Members of the Oil and Water Don’t Mix campaign in July sent the governor a letter formally requesting he immediately open a transparent, public proceeding to evaluate the threat the pipelines pose and determine what actions should be taken to prevent a catastrophe. Mayor Margaret Doud of Mackinac Island, the mayors of Traverse City and Grand Rapids, and most recently, the Cheboygan County Board of Commissioners sent formal letters to the governor calling for state action on the oil pipelines in the Straits of Mackinac.

To date, Gov. Snyder has created the oil pipeline task force, which meets behind closed doors and strictly limits participation, but has not initiated the open review such a significant threat to the Great Lakes requires.  Every day nearly 23 million gallons of oil are pumped every day through the aging pipelines lying on the bottom of the Straits, just west of the Mackinac Bridge.

“Consistent with state public trust law, we’re asking the state to conduct an open public process to determine the potential harm from and the condition of the 61-year-old Straits oil pipelines, with the full involvement of local communities and landowners,” said James Clift, policy director at the Michigan Environmental Council. “This process is long overdue.”

“This process is long overdue.” - James Clift, policy director at the Michigan Environmental Council

Additional organizations leading the Oil & Water Don’t Mix campaign include the Environmental Law & Policy Center and the Sierra Club of Michigan. The groups – along with 14 other conservation, water, environmental, and tribal organizations – have united to raise public awareness of the unacceptable risk posed by the two 20-inch diameter pipelines through the Straits of Mackinac, one of the most ecologically sensitive areas in the world.  The pristine Straits area supports bountiful fisheries, provides drinking water to thousands of people, and anchors a thriving tourism industry with historic and beautiful Mackinac Island right in the center of it all.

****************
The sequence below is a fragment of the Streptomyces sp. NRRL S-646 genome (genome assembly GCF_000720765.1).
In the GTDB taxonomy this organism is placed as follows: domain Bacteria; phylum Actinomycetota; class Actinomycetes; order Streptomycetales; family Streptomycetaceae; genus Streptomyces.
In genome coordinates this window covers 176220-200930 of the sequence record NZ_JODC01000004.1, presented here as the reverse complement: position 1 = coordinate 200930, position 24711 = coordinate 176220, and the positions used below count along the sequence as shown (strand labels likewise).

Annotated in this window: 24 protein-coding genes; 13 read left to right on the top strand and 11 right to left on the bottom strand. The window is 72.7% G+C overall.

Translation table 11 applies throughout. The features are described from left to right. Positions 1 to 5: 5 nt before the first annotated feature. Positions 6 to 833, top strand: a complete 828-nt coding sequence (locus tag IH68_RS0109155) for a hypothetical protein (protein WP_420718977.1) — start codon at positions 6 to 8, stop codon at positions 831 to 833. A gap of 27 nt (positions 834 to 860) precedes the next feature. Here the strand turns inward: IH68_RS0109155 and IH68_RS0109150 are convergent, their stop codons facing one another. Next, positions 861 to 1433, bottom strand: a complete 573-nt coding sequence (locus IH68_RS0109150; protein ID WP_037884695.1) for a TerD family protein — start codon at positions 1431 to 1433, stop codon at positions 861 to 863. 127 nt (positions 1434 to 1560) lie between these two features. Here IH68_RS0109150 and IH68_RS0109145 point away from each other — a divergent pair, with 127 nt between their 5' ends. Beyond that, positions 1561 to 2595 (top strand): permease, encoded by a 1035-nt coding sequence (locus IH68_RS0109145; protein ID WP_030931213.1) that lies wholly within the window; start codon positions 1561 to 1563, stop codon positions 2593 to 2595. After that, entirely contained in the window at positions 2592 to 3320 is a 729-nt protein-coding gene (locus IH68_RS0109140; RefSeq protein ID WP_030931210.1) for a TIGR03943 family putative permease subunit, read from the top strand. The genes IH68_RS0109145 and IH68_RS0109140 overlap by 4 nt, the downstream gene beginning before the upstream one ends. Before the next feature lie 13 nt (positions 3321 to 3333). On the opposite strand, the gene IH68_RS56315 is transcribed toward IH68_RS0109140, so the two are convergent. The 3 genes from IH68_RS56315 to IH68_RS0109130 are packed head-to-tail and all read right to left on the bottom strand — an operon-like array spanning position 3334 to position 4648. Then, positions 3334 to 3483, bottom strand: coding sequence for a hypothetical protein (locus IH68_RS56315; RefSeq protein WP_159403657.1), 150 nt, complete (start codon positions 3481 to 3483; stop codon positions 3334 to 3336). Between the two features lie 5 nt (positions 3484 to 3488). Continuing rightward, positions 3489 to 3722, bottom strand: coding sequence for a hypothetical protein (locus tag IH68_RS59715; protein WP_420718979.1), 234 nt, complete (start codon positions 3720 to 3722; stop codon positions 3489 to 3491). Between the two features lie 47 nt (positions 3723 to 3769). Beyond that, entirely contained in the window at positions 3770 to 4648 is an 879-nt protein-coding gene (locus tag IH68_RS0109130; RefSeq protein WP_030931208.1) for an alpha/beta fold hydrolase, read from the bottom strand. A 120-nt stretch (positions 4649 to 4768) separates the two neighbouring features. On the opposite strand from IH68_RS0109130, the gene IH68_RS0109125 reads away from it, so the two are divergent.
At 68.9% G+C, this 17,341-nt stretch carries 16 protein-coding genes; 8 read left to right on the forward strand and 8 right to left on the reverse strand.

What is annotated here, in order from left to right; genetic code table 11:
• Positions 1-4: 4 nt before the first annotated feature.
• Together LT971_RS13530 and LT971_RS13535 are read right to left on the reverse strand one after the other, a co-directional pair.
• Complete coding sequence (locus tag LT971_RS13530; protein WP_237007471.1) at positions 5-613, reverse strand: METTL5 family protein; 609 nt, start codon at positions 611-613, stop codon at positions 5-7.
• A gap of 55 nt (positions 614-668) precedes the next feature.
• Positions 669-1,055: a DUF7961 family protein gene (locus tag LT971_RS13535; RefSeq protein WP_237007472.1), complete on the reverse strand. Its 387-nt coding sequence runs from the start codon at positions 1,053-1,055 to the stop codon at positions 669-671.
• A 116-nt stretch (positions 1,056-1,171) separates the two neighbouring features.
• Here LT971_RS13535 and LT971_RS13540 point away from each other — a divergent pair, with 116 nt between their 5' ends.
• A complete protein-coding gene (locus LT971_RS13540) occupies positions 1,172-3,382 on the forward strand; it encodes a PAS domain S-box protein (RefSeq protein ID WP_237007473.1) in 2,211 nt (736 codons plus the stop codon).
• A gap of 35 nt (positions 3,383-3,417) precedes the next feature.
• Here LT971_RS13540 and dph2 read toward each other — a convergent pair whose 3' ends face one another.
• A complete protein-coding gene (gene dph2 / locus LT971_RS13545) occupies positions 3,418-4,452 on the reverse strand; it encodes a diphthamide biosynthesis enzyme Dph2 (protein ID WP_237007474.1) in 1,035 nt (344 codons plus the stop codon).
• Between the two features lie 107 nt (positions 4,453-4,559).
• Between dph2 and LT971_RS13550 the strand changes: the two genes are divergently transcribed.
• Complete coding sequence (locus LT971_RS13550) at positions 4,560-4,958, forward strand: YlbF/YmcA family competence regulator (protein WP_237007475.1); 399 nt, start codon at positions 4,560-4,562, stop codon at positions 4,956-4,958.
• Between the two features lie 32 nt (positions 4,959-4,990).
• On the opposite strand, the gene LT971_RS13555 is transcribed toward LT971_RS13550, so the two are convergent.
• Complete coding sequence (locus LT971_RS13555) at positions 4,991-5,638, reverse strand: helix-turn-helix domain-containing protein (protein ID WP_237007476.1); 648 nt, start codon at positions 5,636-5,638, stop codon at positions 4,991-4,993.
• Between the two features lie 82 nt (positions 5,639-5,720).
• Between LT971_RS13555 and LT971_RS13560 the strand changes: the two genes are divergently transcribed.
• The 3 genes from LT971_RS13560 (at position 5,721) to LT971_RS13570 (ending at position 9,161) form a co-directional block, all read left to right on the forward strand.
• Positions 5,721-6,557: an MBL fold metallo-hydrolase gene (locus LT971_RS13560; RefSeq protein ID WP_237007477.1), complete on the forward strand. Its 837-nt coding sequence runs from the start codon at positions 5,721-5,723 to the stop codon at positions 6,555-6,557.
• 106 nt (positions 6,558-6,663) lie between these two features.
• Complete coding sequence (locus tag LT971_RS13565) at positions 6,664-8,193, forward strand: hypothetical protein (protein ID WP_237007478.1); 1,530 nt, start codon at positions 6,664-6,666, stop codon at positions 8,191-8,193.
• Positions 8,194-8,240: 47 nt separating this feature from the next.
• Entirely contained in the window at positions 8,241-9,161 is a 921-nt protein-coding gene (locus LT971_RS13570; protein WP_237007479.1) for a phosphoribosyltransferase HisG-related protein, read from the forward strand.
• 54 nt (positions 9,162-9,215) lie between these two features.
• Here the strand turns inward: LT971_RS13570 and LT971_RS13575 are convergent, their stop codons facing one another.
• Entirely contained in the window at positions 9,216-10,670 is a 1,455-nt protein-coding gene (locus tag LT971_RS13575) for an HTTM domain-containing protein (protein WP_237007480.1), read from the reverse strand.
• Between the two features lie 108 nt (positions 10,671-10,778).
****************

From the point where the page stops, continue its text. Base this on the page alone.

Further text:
Built in 1953 during the Eisenhower administration, the twin pipelines are owned by Canadian company Enbridge, Inc., the same company responsible for the spill of 1 million gallons of heavy tar sands oil into the Kalamazoo River in 2010, the largest oil spill on land in U.S. history.

UofM Spill AnimationComputer simulations this summer by the University of Michigan and the National Wildlife Federation showed that strong, erratic currents make the Straits of Mackinac “the worst possible place for an oil spill in the Great Lakes," according to U-M researcher David Schwab. A possible million-gallon oil spill there would foul shorelines from Wilderness State Park in Lake Michigan to Rogers City in Lake Huron, including tourist hotspots like Mackinac Island and Beaver Island. 



For more information

Contacts:

Jim Lively, Program Director • Cell: 231-360-7222 • Michigan Land Use Institute • Email: jim at mlui.org

Liz Kirkwood, Executive Director • Cell: 570-872-4956 • FLOW (For Love of Water) • Email: liz at flowforwater.org

James Clift, Policy Director • Phone: 517-487-9539 • Michigan Environmental Council • Email: james at environmentalcouncil.org

 

Slides –Campaign’s Dec. 15, 2014, slide presentation to the MI Petroleum Pipeline Task Force.

Letter – Campaign’s July 1, 2014, letter to Gov. Snyder.

Video – University of Michigan summer 2014 simulation of a Straits of Mackinac oil spill.

Fact Sheet – Campaign’s 2014 fact sheet: “Challenging Enbridge’s ‘Line 5’ Oil Pipelines in the Straits of Mackinac”


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  • published this page in News 2014-12-15 14:03:18 -0500